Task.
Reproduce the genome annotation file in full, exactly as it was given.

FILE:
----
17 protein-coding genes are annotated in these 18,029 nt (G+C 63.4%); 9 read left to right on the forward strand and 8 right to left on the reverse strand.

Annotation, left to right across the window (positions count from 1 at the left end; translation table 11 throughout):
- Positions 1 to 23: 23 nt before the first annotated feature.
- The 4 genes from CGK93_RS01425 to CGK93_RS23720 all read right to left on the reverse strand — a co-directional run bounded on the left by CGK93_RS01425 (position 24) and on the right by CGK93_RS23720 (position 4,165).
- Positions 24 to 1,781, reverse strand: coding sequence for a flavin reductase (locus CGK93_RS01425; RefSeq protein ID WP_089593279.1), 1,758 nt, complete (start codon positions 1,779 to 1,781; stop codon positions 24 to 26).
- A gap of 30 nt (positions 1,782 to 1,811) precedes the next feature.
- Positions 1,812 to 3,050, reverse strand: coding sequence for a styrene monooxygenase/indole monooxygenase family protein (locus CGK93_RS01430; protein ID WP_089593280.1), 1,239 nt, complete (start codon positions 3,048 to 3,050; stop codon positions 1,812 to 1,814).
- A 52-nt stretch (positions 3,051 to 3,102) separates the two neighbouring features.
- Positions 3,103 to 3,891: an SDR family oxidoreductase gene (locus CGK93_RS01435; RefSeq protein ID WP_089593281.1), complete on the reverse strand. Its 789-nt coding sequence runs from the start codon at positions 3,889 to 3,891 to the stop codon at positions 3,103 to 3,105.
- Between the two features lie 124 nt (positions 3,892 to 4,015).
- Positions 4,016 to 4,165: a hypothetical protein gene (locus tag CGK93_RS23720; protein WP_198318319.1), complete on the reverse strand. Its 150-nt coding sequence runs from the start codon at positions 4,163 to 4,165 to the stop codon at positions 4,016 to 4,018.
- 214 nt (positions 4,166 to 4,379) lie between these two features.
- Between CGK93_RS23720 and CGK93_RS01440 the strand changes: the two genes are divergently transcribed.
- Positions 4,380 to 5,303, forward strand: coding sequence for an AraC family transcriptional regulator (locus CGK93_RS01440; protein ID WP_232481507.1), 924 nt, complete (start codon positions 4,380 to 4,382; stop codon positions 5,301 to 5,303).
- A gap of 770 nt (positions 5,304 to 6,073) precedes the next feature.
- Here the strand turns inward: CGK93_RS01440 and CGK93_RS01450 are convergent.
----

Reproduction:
17 protein-coding genes are annotated in these 18,029 nt (G+C 63.4%); 9 read left to right on the forward strand and 8 right to left on the reverse strand.

Annotation, left to right across the window (positions count from 1 at the left end; translation table 11 throughout):
- Positions 1 to 23: 23 nt before the first annotated feature.
- The 4 genes from CGK93_RS01425 to CGK93_RS23720 all read right to left on the reverse strand — a co-directional run bounded on the left by CGK93_RS01425 (position 24) and on the right by CGK93_RS23720 (position 4,165).
- Positions 24 to 1,781, reverse strand: coding sequence for a flavin reductase (locus CGK93_RS01425; RefSeq protein ID WP_089593279.1), 1,758 nt, complete (start codon positions 1,779 to 1,781; stop codon positions 24 to 26).
- A gap of 30 nt (positions 1,782 to 1,811) precedes the next feature.
- Positions 1,812 to 3,050, reverse strand: coding sequence for a styrene monooxygenase/indole monooxygenase family protein (locus CGK93_RS01430; protein ID WP_089593280.1), 1,239 nt, complete (start codon positions 3,048 to 3,050; stop codon positions 1,812 to 1,814).
- A 52-nt stretch (positions 3,051 to 3,102) separates the two neighbouring features.
- Positions 3,103 to 3,891: an SDR family oxidoreductase gene (locus CGK93_RS01435; RefSeq protein ID WP_089593281.1), complete on the reverse strand. Its 789-nt coding sequence runs from the start codon at positions 3,889 to 3,891 to the stop codon at positions 3,103 to 3,105.
- Between the two features lie 124 nt (positions 3,892 to 4,015).
- Positions 4,016 to 4,165: a hypothetical protein gene (locus tag CGK93_RS23720; protein WP_198318319.1), complete on the reverse strand. Its 150-nt coding sequence runs from the start codon at positions 4,163 to 4,165 to the stop codon at positions 4,016 to 4,018.
- 214 nt (positions 4,166 to 4,379) lie between these two features.
- Between CGK93_RS23720 and CGK93_RS01440 the strand changes: the two genes are divergently transcribed.
- Positions 4,380 to 5,303, forward strand: coding sequence for an AraC family transcriptional regulator (locus CGK93_RS01440; protein ID WP_232481507.1), 924 nt, complete (start codon positions 4,380 to 4,382; stop codon positions 5,301 to 5,303).
- A gap of 770 nt (positions 5,304 to 6,073) precedes the next feature.
- Here the strand turns inward: CGK93_RS01440 and CGK93_RS01450 are convergent.